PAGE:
One of my most impactful experiences during my third year of medical school was spending time with my patients and getting to know them. I went into medicine because I believed in the special relationship between doctor and patient. As I was shadowing in college, I was amazed by how within minutes, a stranger would reveal physical and psychological details about their life they might not even share with their family member or priest. I found these stories moving, not only because I found the courage and grace that patients summoned in the face of serious illness inspiring, but I found a unique connection over shared experiences and shared values. There was hope. There was fear. There was love and there was passion. There was life.
The relationships I made with patients throughout my clinical rotations validated all the hard work I had put into medical school. And yet, I was cognizant too that I could form these relationships with my patients because I was only carrying two to three patients as a third-year student. My attendings also cautioned me that as my responsibilities grew and my patient load increased, I would have less time to nurture the same relationships.
My first priority as a trainee is to develop the clinical competence to take care of patients’ medical conditions. I take that role very seriously. But medicine goes beyond just problem solving and being a “fixer.” There are many jobs out there that allow one to fix problems: carpenter, engineer, mechanic. What stood out the most to me about medicine was how it was the most human of the fixing professions. There is nothing more human to me than life, death, and questions of mortality and suffering and its accompanying emotions. Millenia of artists have sought to capture this in literature, art, opera, and drama. It’s very much so the essence of the human experience.
More so, patients appreciate this human approach as well. Illness is different from disease. The experience of sickness is isolating, frightful, and induces a complete loss of control in the patient. Compassion, assurance, and partnership are antidotes to these primal emotions.
Nevertheless, I wondered if I could still achieve the depth of engagement with patients and experience the full richness of a patient’s story even when I could no longer spend an hour at the bedside with each patient.
I thought of a practice by President Obama while he was in office. He would read the letters of his constituents. He believed that the act of writing engaged the writer to share the fullness of their narrative. He wanted to know exactly how the core issues he was working so hard on truly affected American lives. These stories humbled him and kept him grounded, and helped him feel connected to the American people even as he felt a sense of isolation being in the White House.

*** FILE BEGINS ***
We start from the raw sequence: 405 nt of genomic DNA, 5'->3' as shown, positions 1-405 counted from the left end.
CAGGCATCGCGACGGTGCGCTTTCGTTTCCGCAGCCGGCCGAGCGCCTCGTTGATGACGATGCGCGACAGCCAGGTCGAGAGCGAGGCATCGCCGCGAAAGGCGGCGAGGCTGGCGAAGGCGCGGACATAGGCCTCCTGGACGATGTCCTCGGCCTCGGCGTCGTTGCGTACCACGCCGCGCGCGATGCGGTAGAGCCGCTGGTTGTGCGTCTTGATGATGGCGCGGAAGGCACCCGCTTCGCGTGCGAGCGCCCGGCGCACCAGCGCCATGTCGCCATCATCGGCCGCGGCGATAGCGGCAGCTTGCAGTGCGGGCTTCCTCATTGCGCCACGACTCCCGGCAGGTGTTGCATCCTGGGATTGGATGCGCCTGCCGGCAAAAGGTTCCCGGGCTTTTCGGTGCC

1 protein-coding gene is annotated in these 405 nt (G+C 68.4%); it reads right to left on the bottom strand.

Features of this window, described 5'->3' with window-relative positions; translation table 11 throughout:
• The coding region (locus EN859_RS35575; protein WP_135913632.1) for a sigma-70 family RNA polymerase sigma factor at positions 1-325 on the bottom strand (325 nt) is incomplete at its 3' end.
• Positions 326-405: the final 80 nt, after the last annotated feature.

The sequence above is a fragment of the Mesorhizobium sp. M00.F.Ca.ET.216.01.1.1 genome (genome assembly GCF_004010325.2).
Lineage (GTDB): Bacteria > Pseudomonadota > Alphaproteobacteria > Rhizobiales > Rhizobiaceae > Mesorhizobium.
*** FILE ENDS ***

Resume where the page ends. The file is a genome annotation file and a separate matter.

I asked the patients I was taking care of if they’d be receptive to writing me a letter about what they wanted their caretakers to know about them. Many of them were. They wanted doctors who would listen to them, to understand them as a person. Writing was an outlet for them to do so. In the many hours that patients spent in the hospital, they would write astoundingly intimate letters.
A patient with multiple sclerosis wondered whether she should blame God, her parents, or herself for her condition … and how she hopes that doctors could recognize that she was once a real person before her condition deteriorated. A patient with a decubitus ulcer shared how she is the caregiver for her 88-year-old mother and an autistic son and how her love for them keeps her motivated and strong to get better. A patient with end-stage breast cancer encouraged me to not be afraid of talking about death with her and that she knows what the eventual outcome will be…though her terminal disease has taught her how to forgive those who had wronged her. Most haunting was a younger female in her 30s with heart failure who feels she still has a lot to give to the world … and yet she has learned to enjoy the small and insignificant things that life can offer.
Reading these letters was deeply moving. I felt I could see my patients in a new light. Their stories made them come to life to me, as a character in a novel would. I acknowledged the secrets they shared with me, and even in the shorter interactions I had with them, I found I could still connect with them by remembering details about their lives. If I knew what was important to my patients, I could motivate my patients and keep them engaged with the care team. Their love for life and for their families could give them solace, comfort, hope, and strength, as much as I could.
As I shared these letters with my residents and attendings, I saw a spark and joy return to their faces. The realities of a life in medicine can at times be an isolating endeavor. We go through training and witness things that most people can never quite understand unless they are in health care and go through it themselves. Furthermore, the relentlessness and the workload pressures may have us going through the motions and becoming myopic in our vision. But I do believe that most of us enter the profession for noble reasons, that we recognize the calling it is to serve our fellow human.
In the words of Marcel Proust, ‘The real voyage of discovery consists not in seeking new landscapes, but in having new eyes.” This work can galvanize and inspire. When we take a step back and can find ways to take in the moment of being with a patient, that is an opportunity to connect with another person on the most human of levels. That is an opportunity to reconnect with one’s intrinsic love for the practice of medicine.
Johnathan Yao is a medical student.
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